The study shows that the cost of importing power from Inga would be three times the current cost of generating electricity in South Africa, and would cost over R10bn more per year compared to readily available alternatives. This additional burden would likely fall on the shoulders of ordinary South Africans through increased tariffs and taxpayer subsidies for Eskom.
“Our study clearly shows that Inga is simply not financially viable for South Africa. The economics of the project just don’t add up, so it’s no wonder financiers have stayed away," says says Ben Bowie, one of the study’s authors.
The study raises considerable doubt over whether South Africa’s plans to import power from Inga are likely to proceed, and notes that the South African government has not conducted proper due diligence, including feasibility and socio-economic impact studies.
Meanwhile, the scheme’s prospects worsened in recent weeks following news that the DRC government has granted exclusive rights to develop the Inga site to Australian company Fortescue Metals Group, which plans to harness Inga’s hydro potential to produce green hydrogen for export to Europe. This would potentially cut South Africa out altogether, despite a longstanding treaty guaranteeing a portion of Inga’s power to South Africa.
“This should be a clear wake-up call for South African authorities to abandon their ill-advised plans to import power from Inga. South Africa must withdraw from the treaty and embrace abundant local solar and wind resources to the benefit of all South Africans," says Siziwe Mota, Africa director at International Rivers, one of the organisations behind the study.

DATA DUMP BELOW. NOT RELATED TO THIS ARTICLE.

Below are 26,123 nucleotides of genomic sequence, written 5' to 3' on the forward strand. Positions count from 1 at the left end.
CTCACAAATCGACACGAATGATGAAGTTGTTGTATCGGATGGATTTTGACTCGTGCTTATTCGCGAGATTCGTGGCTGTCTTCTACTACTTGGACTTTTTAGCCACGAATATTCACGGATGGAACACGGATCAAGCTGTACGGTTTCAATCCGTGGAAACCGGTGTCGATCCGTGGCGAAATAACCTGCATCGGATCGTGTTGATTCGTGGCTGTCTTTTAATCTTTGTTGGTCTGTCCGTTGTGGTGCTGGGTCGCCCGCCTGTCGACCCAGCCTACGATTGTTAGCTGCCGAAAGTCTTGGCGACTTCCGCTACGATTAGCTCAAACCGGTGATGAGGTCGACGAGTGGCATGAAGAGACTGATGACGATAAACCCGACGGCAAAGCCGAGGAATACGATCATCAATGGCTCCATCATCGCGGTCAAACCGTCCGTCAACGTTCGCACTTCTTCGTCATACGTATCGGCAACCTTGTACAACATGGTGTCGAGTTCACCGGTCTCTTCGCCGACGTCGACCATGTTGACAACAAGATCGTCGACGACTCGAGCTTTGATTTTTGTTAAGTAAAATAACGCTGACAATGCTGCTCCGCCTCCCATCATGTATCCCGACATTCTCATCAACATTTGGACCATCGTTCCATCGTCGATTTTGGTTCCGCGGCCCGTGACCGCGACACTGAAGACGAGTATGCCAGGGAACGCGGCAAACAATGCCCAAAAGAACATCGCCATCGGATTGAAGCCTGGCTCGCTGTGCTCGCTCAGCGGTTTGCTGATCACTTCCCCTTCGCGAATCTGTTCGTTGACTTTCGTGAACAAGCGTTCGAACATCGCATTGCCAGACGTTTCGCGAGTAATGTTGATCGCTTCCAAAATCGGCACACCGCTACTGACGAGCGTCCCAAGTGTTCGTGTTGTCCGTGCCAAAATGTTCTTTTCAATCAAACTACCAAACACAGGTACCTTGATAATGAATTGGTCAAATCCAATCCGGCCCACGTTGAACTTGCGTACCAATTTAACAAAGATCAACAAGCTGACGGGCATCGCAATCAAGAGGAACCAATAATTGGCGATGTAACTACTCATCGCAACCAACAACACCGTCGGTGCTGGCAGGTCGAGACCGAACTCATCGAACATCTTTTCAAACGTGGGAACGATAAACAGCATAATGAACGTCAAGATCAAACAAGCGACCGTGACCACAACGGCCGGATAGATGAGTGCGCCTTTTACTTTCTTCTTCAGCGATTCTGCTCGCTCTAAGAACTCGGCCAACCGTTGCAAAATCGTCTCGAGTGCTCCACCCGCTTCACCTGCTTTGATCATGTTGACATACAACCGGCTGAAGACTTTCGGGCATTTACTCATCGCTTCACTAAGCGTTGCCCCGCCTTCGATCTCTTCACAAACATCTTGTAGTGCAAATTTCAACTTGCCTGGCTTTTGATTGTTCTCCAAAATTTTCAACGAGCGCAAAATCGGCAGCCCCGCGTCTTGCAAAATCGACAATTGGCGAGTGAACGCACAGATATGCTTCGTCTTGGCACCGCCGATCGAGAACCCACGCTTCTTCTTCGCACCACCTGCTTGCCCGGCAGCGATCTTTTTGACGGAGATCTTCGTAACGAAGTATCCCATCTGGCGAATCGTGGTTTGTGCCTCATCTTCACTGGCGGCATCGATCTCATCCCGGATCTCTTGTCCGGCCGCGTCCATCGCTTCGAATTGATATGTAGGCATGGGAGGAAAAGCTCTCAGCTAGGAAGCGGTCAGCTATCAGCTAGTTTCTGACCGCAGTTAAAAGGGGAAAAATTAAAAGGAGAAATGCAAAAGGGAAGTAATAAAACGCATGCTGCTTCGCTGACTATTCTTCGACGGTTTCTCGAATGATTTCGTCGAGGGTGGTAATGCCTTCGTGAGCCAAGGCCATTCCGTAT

No socioeconomic benefits
In addition, the study found that Inga would create virtually no new jobs within South Africa compared to the estimated 8,096 full-time jobs for South Africans that comparable investments in solar and wind would create.
Women in particular would bear the cost of importing power from Inga, both through direct impacts of the transmission line and increased electricity tariffs. “With women already disproportionately affected by the high unemployment rate as well as the gender pay gap, further tariff increases and displacement to make way for the transmission lines will have devastating effects on the lives of poor women in particular. These already vulnerable women would once again be forced to carry the burden of these so-called development schemes,” says Trusha Reddy, programme head at WoMin African Alliance, which also sponsored the study.
South Africa simply cannot afford a ticking timebomb of this magnitude.
Our country urgently needs energy, which solar and wind can provide more quickly, more cheaply, and at significantly lower risk," says Mota
International Rivers and WoMin have therefore written to the parliamentary portfolio committees on energy and finance to request an opportunity to present this report to the members of Parliament and calling for the immediate withdrawal of South Africa’s support for Inga 3.